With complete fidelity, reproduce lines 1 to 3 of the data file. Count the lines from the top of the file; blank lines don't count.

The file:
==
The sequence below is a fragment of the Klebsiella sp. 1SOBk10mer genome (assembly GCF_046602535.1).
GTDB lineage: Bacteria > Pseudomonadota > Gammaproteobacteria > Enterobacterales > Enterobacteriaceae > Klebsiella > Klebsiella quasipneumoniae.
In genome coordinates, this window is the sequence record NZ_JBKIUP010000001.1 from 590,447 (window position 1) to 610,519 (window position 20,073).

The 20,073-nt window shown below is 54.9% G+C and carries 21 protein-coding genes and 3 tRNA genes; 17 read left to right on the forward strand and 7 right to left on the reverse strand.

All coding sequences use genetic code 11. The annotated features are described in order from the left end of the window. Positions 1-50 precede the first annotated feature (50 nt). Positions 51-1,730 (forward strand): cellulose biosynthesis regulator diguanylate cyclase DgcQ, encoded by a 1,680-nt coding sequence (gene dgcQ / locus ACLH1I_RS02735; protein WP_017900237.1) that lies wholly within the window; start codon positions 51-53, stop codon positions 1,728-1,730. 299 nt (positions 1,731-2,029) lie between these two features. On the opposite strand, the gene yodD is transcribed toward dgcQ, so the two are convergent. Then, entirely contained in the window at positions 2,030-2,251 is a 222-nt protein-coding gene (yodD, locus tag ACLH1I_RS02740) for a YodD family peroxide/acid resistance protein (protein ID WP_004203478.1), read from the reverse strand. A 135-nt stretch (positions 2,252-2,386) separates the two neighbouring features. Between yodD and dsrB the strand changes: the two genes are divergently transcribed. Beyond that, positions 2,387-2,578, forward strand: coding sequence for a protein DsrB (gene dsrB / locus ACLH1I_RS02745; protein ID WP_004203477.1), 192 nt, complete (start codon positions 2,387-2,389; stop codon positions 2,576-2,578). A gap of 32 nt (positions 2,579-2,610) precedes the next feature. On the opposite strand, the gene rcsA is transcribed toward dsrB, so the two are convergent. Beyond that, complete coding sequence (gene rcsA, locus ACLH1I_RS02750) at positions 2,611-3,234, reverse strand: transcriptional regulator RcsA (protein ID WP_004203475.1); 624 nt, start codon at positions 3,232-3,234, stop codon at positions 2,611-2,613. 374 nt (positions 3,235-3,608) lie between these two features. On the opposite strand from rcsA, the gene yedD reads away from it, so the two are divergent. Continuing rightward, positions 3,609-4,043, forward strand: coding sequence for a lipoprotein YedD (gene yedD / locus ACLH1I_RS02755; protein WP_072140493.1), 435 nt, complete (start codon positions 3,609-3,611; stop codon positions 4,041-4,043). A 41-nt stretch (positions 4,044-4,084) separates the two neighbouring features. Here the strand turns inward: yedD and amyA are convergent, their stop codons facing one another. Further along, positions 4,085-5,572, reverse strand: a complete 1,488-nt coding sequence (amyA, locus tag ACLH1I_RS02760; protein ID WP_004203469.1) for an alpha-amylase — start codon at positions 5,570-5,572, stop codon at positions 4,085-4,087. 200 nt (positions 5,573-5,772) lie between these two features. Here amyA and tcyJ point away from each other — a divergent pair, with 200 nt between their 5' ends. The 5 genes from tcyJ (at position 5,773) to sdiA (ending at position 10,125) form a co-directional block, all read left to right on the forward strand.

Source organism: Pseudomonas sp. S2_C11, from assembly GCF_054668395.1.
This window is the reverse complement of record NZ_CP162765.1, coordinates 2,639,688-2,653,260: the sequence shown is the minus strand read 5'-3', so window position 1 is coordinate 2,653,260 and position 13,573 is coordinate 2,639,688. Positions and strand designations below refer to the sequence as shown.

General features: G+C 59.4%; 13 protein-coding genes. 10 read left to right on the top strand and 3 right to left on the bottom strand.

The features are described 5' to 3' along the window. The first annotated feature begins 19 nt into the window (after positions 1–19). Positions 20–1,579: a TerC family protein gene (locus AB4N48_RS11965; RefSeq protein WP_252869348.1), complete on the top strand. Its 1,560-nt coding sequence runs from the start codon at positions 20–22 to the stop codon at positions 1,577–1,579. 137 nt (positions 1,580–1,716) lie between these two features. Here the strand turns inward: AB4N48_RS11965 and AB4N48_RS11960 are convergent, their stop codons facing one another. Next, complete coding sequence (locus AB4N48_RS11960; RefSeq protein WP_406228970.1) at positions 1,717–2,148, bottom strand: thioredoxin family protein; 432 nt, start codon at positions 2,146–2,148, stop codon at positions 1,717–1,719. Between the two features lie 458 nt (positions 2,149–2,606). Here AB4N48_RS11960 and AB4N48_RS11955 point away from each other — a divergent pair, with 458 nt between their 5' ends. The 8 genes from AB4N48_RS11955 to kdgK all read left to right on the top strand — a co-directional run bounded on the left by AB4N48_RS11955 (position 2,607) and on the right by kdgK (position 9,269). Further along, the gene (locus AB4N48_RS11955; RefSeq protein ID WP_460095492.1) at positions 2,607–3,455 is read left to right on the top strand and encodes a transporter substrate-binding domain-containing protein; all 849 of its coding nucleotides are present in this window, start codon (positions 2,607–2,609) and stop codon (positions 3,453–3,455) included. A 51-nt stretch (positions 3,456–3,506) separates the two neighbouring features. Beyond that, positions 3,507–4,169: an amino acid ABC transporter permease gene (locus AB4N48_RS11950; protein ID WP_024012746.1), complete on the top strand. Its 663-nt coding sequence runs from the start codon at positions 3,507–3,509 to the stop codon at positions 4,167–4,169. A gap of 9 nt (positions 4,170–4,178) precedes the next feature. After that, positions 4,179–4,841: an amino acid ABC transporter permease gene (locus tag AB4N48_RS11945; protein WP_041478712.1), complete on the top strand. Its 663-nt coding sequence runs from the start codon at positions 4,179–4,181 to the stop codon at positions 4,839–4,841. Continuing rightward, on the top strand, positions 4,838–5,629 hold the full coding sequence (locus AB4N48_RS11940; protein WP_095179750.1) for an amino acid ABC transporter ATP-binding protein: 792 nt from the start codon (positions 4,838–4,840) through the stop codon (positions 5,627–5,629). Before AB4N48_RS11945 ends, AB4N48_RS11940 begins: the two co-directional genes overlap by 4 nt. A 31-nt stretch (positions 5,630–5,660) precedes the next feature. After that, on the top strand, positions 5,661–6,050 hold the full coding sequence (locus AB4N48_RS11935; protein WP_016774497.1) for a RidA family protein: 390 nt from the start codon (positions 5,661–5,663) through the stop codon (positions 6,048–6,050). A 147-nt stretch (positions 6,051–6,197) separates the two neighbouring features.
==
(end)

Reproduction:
The sequence below is a fragment of the Klebsiella sp. 1SOBk10mer genome (assembly GCF_046602535.1).
GTDB lineage: Bacteria > Pseudomonadota > Gammaproteobacteria > Enterobacterales > Enterobacteriaceae > Klebsiella > Klebsiella quasipneumoniae.
In genome coordinates, this window is the sequence record NZ_JBKIUP010000001.1 from 590,447 (window position 1) to 610,519 (window position 20,073).